The experience of the coalition lasted a year. Israeli Prime Minister Naftali Bennett and Foreign Minister Yair Lapid, the two leaders of Israel’s ruling coalition, said they wanted to dissolve parliament, in a statement Monday (June 20th). If Parliament agrees, the country will therefore have its fifth legislative elections in four years.
The two managers explain “having exhausted all attempts to stabilize the coalition”which since June 2021 brings together parties of the right, of the center, of the left, and for the first time in the history of the country, an Arab party. It was formed for end the rule of Binyamin Netanyahu, who served as prime minister for 12 years with his allies from the ultra-Orthodox and far-right parties.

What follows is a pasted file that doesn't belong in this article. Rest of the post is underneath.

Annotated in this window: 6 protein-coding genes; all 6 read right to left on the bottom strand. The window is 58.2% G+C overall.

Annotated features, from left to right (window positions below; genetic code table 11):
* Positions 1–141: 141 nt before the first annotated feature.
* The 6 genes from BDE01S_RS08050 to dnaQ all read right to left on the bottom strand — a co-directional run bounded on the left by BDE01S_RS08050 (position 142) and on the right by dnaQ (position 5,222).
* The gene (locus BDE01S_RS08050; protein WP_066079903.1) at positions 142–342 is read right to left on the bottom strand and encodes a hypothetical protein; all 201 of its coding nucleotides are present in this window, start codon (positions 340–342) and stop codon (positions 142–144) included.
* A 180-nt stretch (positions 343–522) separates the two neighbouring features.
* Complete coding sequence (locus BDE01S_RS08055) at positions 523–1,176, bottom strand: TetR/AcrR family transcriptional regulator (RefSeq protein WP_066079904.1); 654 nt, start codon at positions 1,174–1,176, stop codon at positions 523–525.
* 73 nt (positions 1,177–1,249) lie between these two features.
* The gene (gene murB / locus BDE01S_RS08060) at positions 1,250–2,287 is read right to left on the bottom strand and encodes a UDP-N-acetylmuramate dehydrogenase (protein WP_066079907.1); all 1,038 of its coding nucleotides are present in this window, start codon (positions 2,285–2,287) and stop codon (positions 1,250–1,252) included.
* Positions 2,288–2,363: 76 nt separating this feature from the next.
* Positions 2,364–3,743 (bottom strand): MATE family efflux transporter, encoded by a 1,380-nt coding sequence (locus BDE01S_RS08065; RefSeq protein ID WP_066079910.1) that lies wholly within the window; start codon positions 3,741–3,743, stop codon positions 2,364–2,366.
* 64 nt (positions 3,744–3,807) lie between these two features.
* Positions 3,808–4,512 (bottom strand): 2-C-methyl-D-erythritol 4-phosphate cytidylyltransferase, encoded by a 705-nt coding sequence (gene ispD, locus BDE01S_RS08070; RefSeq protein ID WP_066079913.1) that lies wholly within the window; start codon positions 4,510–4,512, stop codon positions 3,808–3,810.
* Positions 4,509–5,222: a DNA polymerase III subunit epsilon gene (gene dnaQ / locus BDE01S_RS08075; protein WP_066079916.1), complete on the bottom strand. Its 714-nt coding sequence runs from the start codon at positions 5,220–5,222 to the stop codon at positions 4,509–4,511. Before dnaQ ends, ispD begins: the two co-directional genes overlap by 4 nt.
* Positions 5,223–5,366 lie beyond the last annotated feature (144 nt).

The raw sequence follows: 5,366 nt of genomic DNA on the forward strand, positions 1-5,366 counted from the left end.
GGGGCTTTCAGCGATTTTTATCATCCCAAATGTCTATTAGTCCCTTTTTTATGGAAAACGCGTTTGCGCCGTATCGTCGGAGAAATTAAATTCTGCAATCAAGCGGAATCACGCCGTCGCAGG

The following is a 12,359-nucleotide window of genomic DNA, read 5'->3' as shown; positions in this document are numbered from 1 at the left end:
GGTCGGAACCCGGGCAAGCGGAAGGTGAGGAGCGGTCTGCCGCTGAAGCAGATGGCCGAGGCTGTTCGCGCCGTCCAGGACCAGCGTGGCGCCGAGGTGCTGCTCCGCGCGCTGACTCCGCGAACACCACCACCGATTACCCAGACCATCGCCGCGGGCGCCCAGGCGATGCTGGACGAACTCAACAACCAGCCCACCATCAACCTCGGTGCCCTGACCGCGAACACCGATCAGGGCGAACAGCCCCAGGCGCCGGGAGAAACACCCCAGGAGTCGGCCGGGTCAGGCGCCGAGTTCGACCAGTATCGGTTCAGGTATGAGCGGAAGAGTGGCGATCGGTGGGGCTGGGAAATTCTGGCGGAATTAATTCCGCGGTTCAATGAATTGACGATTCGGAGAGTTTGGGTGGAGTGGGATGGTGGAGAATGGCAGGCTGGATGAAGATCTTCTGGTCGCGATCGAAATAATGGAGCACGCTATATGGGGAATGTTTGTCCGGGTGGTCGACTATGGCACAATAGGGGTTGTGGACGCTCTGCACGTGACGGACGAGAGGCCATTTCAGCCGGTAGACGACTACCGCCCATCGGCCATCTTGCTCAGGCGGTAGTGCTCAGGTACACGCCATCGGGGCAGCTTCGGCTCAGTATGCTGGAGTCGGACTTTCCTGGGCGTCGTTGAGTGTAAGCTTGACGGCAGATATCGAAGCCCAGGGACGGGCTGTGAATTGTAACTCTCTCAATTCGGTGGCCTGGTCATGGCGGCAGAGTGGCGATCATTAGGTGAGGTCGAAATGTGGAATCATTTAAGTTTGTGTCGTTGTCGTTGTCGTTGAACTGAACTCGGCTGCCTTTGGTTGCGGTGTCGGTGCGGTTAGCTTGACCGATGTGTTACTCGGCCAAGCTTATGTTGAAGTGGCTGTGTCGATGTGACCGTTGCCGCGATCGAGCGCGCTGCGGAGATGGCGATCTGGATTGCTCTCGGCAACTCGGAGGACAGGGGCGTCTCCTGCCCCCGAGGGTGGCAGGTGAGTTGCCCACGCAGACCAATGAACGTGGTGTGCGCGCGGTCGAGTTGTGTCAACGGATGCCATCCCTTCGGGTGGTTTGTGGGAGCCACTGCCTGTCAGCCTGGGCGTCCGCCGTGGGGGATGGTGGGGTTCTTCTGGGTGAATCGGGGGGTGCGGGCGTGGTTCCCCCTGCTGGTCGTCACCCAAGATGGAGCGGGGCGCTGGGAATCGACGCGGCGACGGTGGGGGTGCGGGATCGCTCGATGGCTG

A divided coalition
But the alliance had shown deep divisions in recent weeks. It lost its majority after the departure of several deputies, and on June 6, two of its deputies joined the opposition to defeat a bill defended by the government, which aimed to extend the application of the law Israel to the more than 475,000 Israeli settlers living in the occupied West Bank.
Faced with the threat of a motion of censure brandished by the opposition led by Benyamin Netanyahu, the two leaders of the government coalition “decided to pass the law [de dissolution] in the Knesset next week”, according to the press release. If the dissolution is validated, the centrist Yaïr Lapid will be “soon the prime minister” until a new government is formed, in accordance with the coalition agreement, said Naftali Bennett. The latest polls place Benyamin Netanyahu’s Likud (right) in the lead in voting intentions, but without reaching the majority threshold of 61 deputies.